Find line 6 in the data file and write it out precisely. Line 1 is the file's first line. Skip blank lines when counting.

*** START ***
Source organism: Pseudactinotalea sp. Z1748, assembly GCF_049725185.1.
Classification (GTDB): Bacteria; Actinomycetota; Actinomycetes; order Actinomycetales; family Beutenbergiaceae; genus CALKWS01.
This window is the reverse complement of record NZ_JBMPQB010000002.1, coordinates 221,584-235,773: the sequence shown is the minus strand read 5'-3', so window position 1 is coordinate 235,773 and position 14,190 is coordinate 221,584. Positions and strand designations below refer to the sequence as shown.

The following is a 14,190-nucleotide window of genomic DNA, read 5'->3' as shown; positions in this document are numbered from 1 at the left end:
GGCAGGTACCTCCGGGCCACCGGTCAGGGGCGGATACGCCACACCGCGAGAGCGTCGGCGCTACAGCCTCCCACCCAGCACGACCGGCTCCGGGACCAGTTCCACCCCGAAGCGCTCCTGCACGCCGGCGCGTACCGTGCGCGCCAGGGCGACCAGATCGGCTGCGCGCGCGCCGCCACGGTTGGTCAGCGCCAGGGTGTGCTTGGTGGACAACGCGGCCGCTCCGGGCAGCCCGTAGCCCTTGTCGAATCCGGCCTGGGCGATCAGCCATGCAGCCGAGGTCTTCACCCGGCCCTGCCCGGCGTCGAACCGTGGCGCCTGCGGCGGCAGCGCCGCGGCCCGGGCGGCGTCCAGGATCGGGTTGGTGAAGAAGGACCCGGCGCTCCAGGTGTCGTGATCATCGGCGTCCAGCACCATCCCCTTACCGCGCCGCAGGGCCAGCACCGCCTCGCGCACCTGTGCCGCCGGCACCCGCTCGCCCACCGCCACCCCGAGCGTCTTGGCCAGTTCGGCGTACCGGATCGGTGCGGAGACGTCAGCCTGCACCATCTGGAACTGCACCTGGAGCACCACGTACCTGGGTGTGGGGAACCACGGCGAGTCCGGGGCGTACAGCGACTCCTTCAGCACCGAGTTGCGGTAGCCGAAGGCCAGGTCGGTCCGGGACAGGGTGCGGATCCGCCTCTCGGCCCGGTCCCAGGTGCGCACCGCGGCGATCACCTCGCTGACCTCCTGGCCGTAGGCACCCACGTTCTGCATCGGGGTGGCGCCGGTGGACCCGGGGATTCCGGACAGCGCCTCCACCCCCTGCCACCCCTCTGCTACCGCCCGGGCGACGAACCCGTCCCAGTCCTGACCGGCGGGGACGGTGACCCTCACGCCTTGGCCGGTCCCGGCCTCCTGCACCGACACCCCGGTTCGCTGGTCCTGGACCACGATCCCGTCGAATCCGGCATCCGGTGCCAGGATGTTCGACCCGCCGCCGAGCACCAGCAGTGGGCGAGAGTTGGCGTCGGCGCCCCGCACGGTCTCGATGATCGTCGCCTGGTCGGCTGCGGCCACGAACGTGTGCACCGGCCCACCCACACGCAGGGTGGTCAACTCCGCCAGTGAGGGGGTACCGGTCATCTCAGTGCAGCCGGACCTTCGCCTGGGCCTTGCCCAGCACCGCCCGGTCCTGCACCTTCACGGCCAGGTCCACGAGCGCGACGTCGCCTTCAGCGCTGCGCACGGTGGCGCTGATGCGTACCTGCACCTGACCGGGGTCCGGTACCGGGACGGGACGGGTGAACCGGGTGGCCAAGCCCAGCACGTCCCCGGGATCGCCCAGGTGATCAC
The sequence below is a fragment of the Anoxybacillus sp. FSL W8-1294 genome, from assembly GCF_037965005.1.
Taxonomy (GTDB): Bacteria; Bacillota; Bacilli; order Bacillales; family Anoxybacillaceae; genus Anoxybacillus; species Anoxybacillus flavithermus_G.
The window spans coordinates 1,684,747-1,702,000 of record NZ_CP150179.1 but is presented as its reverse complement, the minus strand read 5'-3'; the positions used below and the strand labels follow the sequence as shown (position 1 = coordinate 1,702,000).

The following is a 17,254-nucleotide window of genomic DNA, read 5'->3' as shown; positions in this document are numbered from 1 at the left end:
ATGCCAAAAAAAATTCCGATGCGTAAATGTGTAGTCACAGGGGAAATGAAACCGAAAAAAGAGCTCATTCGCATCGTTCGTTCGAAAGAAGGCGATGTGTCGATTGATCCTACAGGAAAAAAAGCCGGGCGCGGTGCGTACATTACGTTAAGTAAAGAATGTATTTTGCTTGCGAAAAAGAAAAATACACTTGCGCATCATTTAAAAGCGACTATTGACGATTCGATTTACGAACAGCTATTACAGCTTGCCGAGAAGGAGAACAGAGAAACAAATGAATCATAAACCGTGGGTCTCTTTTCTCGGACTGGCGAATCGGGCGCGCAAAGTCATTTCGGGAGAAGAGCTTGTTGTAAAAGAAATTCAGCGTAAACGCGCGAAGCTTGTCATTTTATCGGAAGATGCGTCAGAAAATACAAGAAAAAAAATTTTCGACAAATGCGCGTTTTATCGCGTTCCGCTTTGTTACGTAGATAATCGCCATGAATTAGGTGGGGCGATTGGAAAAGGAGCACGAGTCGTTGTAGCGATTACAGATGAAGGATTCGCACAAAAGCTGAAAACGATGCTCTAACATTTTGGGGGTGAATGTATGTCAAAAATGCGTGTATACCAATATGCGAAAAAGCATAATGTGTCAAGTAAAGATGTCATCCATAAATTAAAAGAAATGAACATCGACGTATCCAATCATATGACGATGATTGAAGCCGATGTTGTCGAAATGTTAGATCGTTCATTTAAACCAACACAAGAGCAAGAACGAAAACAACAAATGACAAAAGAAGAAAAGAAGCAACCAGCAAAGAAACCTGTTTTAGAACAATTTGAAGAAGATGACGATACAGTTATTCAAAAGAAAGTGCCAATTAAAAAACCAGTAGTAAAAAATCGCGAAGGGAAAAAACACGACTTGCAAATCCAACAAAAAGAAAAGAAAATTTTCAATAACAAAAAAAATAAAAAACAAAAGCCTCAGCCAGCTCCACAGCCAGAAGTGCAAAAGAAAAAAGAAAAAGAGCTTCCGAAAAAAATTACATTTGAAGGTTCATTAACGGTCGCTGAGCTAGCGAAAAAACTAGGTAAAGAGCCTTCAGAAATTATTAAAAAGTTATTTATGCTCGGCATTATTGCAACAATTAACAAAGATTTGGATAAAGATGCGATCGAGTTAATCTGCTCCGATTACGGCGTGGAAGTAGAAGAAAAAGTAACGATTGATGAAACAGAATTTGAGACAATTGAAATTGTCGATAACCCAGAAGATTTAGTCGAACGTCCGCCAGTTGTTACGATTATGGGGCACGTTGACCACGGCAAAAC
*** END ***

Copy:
The sequence below is a fragment of the Anoxybacillus sp. FSL W8-1294 genome, from assembly GCF_037965005.1.